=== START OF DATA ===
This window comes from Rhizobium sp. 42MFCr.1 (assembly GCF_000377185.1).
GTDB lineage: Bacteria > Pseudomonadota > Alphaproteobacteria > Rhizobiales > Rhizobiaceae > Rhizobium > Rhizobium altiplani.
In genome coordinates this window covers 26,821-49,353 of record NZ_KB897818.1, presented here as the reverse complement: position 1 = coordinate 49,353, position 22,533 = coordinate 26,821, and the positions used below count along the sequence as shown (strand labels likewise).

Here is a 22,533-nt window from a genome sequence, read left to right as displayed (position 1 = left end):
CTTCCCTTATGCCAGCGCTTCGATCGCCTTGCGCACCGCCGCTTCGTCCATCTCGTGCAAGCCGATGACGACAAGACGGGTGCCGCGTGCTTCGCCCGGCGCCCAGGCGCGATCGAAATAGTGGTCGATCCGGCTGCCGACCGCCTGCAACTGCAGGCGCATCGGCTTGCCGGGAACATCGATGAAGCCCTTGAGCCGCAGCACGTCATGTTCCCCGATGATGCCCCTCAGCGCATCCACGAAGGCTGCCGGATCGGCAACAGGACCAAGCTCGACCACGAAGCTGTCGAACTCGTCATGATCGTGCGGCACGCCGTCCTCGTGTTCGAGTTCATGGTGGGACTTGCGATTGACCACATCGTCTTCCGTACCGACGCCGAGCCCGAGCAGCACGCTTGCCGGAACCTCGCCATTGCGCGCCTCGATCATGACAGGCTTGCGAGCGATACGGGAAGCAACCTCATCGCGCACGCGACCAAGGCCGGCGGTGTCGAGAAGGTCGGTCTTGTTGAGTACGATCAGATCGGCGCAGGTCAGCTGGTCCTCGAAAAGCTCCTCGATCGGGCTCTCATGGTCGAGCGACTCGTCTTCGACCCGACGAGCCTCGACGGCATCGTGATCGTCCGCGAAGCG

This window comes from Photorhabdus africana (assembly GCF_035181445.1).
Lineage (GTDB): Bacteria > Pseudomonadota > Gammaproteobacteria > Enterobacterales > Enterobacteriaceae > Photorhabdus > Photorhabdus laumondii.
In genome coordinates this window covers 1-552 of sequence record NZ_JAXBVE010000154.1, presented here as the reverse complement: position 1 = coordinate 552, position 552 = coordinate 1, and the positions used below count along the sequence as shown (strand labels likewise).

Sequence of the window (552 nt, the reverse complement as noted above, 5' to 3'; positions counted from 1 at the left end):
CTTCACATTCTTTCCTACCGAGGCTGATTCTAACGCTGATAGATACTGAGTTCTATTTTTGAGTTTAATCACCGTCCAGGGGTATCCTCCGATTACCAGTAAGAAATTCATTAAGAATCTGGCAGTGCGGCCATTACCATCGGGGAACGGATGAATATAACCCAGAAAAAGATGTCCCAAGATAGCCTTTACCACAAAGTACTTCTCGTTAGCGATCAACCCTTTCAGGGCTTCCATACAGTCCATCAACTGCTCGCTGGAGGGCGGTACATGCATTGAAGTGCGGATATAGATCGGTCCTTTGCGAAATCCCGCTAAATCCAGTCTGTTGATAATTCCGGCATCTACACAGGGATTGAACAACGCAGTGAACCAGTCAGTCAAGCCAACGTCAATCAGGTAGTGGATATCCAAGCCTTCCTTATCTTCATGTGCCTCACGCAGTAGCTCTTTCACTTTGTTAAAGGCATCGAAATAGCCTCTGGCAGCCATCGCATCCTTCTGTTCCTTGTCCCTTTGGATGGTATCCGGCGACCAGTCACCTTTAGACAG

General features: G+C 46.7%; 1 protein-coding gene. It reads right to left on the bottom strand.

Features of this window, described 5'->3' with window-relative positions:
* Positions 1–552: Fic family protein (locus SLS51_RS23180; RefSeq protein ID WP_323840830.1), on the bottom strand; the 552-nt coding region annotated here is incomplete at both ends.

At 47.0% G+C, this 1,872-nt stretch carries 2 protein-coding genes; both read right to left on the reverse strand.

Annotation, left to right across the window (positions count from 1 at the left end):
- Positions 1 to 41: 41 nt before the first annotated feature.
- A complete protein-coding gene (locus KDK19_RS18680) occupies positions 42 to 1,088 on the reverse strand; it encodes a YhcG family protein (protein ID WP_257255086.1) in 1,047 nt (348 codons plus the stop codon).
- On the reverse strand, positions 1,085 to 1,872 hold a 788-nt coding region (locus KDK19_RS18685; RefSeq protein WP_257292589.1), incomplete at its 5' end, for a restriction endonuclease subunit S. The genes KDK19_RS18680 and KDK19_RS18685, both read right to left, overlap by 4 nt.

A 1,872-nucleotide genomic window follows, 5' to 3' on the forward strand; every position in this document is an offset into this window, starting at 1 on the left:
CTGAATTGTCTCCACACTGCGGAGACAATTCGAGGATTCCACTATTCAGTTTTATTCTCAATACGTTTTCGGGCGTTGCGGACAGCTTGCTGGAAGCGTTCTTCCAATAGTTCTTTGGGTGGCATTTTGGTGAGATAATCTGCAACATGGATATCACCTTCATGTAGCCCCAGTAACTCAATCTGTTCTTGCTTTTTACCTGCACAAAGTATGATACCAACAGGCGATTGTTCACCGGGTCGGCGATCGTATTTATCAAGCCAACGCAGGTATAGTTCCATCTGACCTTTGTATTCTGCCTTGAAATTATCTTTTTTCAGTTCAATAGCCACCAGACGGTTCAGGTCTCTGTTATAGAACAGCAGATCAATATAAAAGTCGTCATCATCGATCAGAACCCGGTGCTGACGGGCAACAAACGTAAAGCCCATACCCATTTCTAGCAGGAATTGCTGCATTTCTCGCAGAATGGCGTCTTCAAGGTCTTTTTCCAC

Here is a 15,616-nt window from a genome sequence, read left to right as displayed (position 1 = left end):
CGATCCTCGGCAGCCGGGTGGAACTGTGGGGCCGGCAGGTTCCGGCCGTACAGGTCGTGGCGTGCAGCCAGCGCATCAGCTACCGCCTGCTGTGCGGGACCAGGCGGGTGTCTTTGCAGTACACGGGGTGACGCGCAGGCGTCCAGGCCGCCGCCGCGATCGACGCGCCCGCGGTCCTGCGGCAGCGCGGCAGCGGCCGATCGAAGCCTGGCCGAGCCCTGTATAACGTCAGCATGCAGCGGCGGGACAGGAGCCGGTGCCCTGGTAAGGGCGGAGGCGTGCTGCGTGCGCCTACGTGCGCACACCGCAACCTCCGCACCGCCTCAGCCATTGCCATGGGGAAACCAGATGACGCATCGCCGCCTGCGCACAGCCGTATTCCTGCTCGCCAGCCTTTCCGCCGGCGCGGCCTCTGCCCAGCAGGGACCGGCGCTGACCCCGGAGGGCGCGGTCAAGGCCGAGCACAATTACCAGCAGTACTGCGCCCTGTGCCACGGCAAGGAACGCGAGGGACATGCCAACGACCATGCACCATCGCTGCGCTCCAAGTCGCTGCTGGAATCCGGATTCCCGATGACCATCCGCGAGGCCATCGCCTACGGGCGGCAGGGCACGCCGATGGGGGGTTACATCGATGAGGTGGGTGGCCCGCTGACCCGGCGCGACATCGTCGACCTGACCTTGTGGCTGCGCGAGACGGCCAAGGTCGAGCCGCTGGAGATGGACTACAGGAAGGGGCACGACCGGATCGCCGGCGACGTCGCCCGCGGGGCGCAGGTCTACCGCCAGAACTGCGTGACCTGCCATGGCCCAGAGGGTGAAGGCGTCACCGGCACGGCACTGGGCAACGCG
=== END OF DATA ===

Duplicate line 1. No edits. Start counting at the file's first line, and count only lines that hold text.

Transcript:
This window comes from Rhizobium sp. 42MFCr.1 (assembly GCF_000377185.1).